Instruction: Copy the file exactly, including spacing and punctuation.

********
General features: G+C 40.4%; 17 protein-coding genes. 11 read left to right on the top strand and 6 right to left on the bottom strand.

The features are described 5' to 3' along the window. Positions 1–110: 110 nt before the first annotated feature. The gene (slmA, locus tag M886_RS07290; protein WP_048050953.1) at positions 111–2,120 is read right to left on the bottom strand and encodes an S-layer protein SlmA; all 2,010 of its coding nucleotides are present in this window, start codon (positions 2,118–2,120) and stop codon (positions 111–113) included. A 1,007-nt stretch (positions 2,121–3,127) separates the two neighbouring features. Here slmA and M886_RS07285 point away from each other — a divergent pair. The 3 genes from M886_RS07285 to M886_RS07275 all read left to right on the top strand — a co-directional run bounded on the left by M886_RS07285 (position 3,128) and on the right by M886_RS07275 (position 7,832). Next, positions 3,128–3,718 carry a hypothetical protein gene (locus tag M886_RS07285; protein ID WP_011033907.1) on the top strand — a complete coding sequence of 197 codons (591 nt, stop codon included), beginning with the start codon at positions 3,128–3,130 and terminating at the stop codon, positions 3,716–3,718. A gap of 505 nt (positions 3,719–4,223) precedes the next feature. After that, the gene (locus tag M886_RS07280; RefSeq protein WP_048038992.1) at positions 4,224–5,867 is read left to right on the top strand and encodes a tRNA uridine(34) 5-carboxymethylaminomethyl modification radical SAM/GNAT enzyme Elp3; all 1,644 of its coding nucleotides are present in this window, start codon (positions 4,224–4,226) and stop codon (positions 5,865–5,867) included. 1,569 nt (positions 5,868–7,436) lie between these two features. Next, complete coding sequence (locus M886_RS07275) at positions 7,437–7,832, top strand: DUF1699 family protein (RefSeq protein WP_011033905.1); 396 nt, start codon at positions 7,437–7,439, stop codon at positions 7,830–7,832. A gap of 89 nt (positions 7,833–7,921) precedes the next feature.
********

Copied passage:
General features: G+C 40.4%; 17 protein-coding genes. 11 read left to right on the top strand and 6 right to left on the bottom strand.

The features are described 5' to 3' along the window. Positions 1–110: 110 nt before the first annotated feature. The gene (slmA, locus tag M886_RS07290; protein WP_048050953.1) at positions 111–2,120 is read right to left on the bottom strand and encodes an S-layer protein SlmA; all 2,010 of its coding nucleotides are present in this window, start codon (positions 2,118–2,120) and stop codon (positions 111–113) included. A 1,007-nt stretch (positions 2,121–3,127) separates the two neighbouring features. Here slmA and M886_RS07285 point away from each other — a divergent pair. The 3 genes from M886_RS07285 to M886_RS07275 all read left to right on the top strand — a co-directional run bounded on the left by M886_RS07285 (position 3,128) and on the right by M886_RS07275 (position 7,832). Next, positions 3,128–3,718 carry a hypothetical protein gene (locus tag M886_RS07285; protein ID WP_011033907.1) on the top strand — a complete coding sequence of 197 codons (591 nt, stop codon included), beginning with the start codon at positions 3,128–3,130 and terminating at the stop codon, positions 3,716–3,718. A gap of 505 nt (positions 3,719–4,223) precedes the next feature. After that, the gene (locus tag M886_RS07280; RefSeq protein WP_048038992.1) at positions 4,224–5,867 is read left to right on the top strand and encodes a tRNA uridine(34) 5-carboxymethylaminomethyl modification radical SAM/GNAT enzyme Elp3; all 1,644 of its coding nucleotides are present in this window, start codon (positions 4,224–4,226) and stop codon (positions 5,865–5,867) included. 1,569 nt (positions 5,868–7,436) lie between these two features. Next, complete coding sequence (locus M886_RS07275) at positions 7,437–7,832, top strand: DUF1699 family protein (RefSeq protein WP_011033905.1); 396 nt, start codon at positions 7,437–7,439, stop codon at positions 7,830–7,832. A gap of 89 nt (positions 7,833–7,921) precedes the next feature.